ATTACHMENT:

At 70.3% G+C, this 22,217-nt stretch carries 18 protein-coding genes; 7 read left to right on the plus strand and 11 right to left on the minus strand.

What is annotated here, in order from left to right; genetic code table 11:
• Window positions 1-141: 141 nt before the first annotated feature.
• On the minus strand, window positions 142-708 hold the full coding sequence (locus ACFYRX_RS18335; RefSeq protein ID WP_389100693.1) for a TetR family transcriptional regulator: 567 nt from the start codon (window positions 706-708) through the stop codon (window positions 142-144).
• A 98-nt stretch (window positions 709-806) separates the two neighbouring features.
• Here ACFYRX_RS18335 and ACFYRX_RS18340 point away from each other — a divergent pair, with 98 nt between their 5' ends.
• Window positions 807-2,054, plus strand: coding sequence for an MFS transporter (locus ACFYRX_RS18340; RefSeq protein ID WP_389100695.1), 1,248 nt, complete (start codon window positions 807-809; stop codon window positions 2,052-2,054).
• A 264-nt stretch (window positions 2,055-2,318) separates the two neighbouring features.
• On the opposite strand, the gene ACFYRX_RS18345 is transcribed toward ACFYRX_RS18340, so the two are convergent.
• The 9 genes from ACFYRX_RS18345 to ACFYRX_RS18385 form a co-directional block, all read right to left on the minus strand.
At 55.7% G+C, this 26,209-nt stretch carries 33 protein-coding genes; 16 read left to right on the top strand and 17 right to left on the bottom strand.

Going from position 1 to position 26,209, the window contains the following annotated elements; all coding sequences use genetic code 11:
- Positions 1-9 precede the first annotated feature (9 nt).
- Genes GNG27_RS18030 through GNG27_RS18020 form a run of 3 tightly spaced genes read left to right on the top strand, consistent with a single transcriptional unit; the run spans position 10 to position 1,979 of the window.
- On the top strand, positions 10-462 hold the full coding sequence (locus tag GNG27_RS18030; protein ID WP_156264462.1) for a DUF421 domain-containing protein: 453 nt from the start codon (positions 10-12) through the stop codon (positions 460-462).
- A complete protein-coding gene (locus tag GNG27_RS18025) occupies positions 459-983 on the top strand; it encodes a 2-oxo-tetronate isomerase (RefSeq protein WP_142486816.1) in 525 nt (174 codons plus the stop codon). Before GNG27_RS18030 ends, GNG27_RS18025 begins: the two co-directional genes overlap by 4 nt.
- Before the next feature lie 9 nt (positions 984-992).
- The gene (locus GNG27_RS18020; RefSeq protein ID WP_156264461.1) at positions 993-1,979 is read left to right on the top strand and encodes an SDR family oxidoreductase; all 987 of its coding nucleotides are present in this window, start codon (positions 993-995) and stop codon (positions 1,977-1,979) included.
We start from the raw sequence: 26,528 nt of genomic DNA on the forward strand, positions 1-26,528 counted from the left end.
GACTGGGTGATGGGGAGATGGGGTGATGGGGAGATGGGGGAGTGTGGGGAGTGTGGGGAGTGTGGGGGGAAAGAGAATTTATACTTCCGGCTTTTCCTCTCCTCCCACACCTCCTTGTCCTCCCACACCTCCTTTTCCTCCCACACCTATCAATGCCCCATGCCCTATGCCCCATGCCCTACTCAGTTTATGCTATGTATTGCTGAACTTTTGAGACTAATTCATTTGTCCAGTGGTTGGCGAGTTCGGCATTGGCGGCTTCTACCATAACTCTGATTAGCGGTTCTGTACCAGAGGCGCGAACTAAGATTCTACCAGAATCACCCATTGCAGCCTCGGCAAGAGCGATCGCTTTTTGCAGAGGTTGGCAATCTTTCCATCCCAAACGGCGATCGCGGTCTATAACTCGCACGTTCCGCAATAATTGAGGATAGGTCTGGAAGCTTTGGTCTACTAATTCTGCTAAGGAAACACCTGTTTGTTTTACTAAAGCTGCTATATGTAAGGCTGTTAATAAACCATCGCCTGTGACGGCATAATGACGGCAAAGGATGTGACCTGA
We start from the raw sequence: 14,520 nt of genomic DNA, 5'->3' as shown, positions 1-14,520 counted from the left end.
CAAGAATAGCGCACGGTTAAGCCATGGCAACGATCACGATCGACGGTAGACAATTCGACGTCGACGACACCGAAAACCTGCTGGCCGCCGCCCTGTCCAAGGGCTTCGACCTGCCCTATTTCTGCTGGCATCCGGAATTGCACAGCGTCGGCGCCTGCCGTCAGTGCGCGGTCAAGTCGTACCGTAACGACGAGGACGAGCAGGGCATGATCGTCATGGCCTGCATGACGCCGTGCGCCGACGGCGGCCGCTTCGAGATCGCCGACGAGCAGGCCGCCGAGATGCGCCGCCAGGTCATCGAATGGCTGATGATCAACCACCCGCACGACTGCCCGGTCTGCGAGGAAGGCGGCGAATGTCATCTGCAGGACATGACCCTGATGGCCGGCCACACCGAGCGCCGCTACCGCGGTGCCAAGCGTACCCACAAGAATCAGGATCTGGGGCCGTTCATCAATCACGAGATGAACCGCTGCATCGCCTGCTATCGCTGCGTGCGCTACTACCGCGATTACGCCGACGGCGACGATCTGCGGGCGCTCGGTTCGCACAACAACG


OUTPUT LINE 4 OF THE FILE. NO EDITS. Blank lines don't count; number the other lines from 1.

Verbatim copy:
• On the minus strand, window positions 142-708 hold the full coding sequence (locus ACFYRX_RS18335; RefSeq protein ID WP_389100693.1) for a TetR family transcriptional regulator: 567 nt from the start codon (window positions 706-708) through the stop codon (window positions 142-144).